in our messages sometimes. Would be nice to have a test for that case.

"<internal>" does not represent a symbol but a file. Ideally we should give more meaningful name for each virtual file, but I think that's beyond the scope of this patch.

If it reports "<internal>" for a symbol from a linker script still - it should be mentioned in the header. Otherwise it might be not clear where a sybmol is coming from.

ruiu added a comment.Sep 10 2019, 2:46 AM

Here is an example of a simple post-link analysis using good old awk command. Assume file graph contains an output of --print-dependency-graph generated when linking bin/llvm-strings.

You noticed that Path.cpp.o in libLLVMSupport.a gets linked and were wondering why. You can get a list of files that depend on Path.cpp.o with the following command:

$ awk '$2 == "lib/libLLVMSupport.a(Path.cpp.o)" { print $1 }' graph | sort -u
lib/libLLVMSupport.a(CommandLine.cpp.o)
lib/libLLVMSupport.a(MD5.cpp.o)
lib/libLLVMSupport.a(MemoryBuffer.cpp.o)
lib/libLLVMSupport.a(Process.cpp.o)
lib/libLLVMSupport.a(Program.cpp.o)
lib/libLLVMSupport.a(raw_ostream.cpp.o)
lib/libLLVMSupport.a(Signals.cpp.o)

Now you are wondering what symbols are shared between them, so you type in the following command.

$ awk -F'\t' '$2 == "lib/libLLVMSupport.a(Path.cpp.o)" { print $1 " " $3 }' graph | sort -u
lib/libLLVMSupport.a(CommandLine.cpp.o) llvm::sys::fs::current_path(llvm::SmallVectorImpl<char>&)
lib/libLLVMSupport.a(CommandLine.cpp.o) llvm::sys::fs::equivalent(llvm::Twine const&, llvm::Twine const&, bool&)
lib/libLLVMSupport.a(CommandLine.cpp.o) llvm::sys::path::append(llvm::SmallVectorImpl<char>&, llvm::Twine const&, llvm::Twine const&, llvm::Twine const&, llvm::Twine const&)
lib/libLLVMSupport.a(CommandLine.cpp.o) llvm::sys::path::filename(llvm::StringRef, llvm::sys::path::Style)
lib/libLLVMSupport.a(CommandLine.cpp.o) llvm::sys::path::is_relative(llvm::Twine const&, llvm::sys::path::Style)
lib/libLLVMSupport.a(CommandLine.cpp.o) llvm::sys::path::parent_path(llvm::StringRef, llvm::sys::path::Style)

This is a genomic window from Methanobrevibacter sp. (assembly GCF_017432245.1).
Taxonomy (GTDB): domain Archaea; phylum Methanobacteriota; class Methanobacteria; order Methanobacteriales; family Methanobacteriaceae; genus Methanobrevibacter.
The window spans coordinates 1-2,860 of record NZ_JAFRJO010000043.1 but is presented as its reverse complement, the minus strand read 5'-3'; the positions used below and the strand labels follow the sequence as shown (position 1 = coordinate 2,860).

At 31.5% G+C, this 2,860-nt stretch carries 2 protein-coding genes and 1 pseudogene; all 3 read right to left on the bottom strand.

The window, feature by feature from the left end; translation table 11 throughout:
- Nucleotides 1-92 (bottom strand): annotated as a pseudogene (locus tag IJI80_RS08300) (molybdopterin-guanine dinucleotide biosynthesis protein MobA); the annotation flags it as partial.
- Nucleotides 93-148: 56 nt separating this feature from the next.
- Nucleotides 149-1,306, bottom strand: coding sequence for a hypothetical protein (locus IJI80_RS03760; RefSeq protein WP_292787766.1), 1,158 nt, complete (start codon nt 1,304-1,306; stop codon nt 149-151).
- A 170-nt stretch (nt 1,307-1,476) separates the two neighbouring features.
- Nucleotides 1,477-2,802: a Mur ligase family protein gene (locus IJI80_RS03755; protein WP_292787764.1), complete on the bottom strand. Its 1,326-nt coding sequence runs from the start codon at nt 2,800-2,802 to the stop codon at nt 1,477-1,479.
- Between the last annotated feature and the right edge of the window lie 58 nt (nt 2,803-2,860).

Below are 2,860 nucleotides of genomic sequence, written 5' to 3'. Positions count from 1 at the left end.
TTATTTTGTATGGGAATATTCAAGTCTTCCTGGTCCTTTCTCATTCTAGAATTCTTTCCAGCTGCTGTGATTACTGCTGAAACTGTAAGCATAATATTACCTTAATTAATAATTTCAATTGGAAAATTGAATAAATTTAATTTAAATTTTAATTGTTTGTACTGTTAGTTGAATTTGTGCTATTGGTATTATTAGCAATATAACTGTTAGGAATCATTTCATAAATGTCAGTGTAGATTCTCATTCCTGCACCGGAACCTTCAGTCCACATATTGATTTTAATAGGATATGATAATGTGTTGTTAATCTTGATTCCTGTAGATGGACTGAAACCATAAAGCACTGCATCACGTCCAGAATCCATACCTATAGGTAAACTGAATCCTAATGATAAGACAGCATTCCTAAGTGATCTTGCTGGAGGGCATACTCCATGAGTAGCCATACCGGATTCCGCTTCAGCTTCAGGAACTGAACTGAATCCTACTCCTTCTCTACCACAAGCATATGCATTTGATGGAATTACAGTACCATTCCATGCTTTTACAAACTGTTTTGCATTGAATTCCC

lib/libLLVMSupport.a(MD5.cpp.o) llvm::ArrayRef<unsigned char> llvm::makeArrayRef<unsigned char>(unsigned char const*, unsigned long)
lib/libLLVMSupport.a(MD5.cpp.o) void llvm::SmallVectorTemplateBase<char, true>::uninitialized_move<char*, char*>(char*, char*, char*)
lib/libLLVMSupport.a(MemoryBuffer.cpp.o) llvm::sys::fs::closeFile(int&)
lib/libLLVMSupport.a(MemoryBuffer.cpp.o) llvm::sys::fs::getStdinHandle()
lib/libLLVMSupport.a(MemoryBuffer.cpp.o) llvm::sys::fs::mapped_file_region::alignment()
lib/libLLVMSupport.a(MemoryBuffer.cpp.o) llvm::sys::fs::mapped_file_region::const_data() const
lib/libLLVMSupport.a(MemoryBuffer.cpp.o) llvm::sys::fs::mapped_file_region::~mapped_file_region()
lib/libLLVMSupport.a(MemoryBuffer.cpp.o) llvm::sys::fs::mapped_file_region::mapped_file_region(int, llvm::sys::fs::mapped_file_region::mapmode, unsigned long, unsigned long, std::error_code&)
lib/libLLVMSupport.a(MemoryBuffer.cpp.o) llvm::sys::fs::openNativeFileForRead(llvm::Twine const&, llvm::sys::fs::OpenFlags, llvm::SmallVectorImpl<char>*)
lib/libLLVMSupport.a(MemoryBuffer.cpp.o) llvm::sys::fs::openNativeFile(llvm::Twine const&, llvm::sys::fs::CreationDisposition, llvm::sys::fs::FileAccess, llvm::sys::fs::OpenFlags, unsigned int)
lib/libLLVMSupport.a(MemoryBuffer.cpp.o) llvm::sys::fs::readNativeFile(int, llvm::MutableArrayRef<char>)
lib/libLLVMSupport.a(MemoryBuffer.cpp.o) llvm::sys::fs::readNativeFileSlice(int, llvm::MutableArrayRef<char>, unsigned long)
lib/libLLVMSupport.a(MemoryBuffer.cpp.o) llvm::sys::fs::status(int, llvm::sys::fs::file_status&)
lib/libLLVMSupport.a(Process.cpp.o) llvm::SmallString<128u>::SmallString(llvm::StringRef)
lib/libLLVMSupport.a(Process.cpp.o) llvm::SmallVector<char, 128u>::SmallVector<char const*, void>(char const*, char const*)
lib/libLLVMSupport.a(Process.cpp.o) llvm::sys::fs::access(llvm::Twine const&, llvm::sys::fs::AccessMode)
lib/libLLVMSupport.a(Process.cpp.o) llvm::sys::fs::equivalent(llvm::Twine const&, llvm::Twine const&, bool&)
lib/libLLVMSupport.a(Process.cpp.o) llvm::sys::fs::exists(llvm::Twine const&)
lib/libLLVMSupport.a(Process.cpp.o) llvm::sys::path::append(llvm::SmallVectorImpl<char>&, llvm::Twine const&, llvm::Twine const&, llvm::Twine const&, llvm::Twine const&)
lib/libLLVMSupport.a(Process.cpp.o) llvm::sys::path::is_absolute(llvm::Twine const&, llvm::sys::path::Style)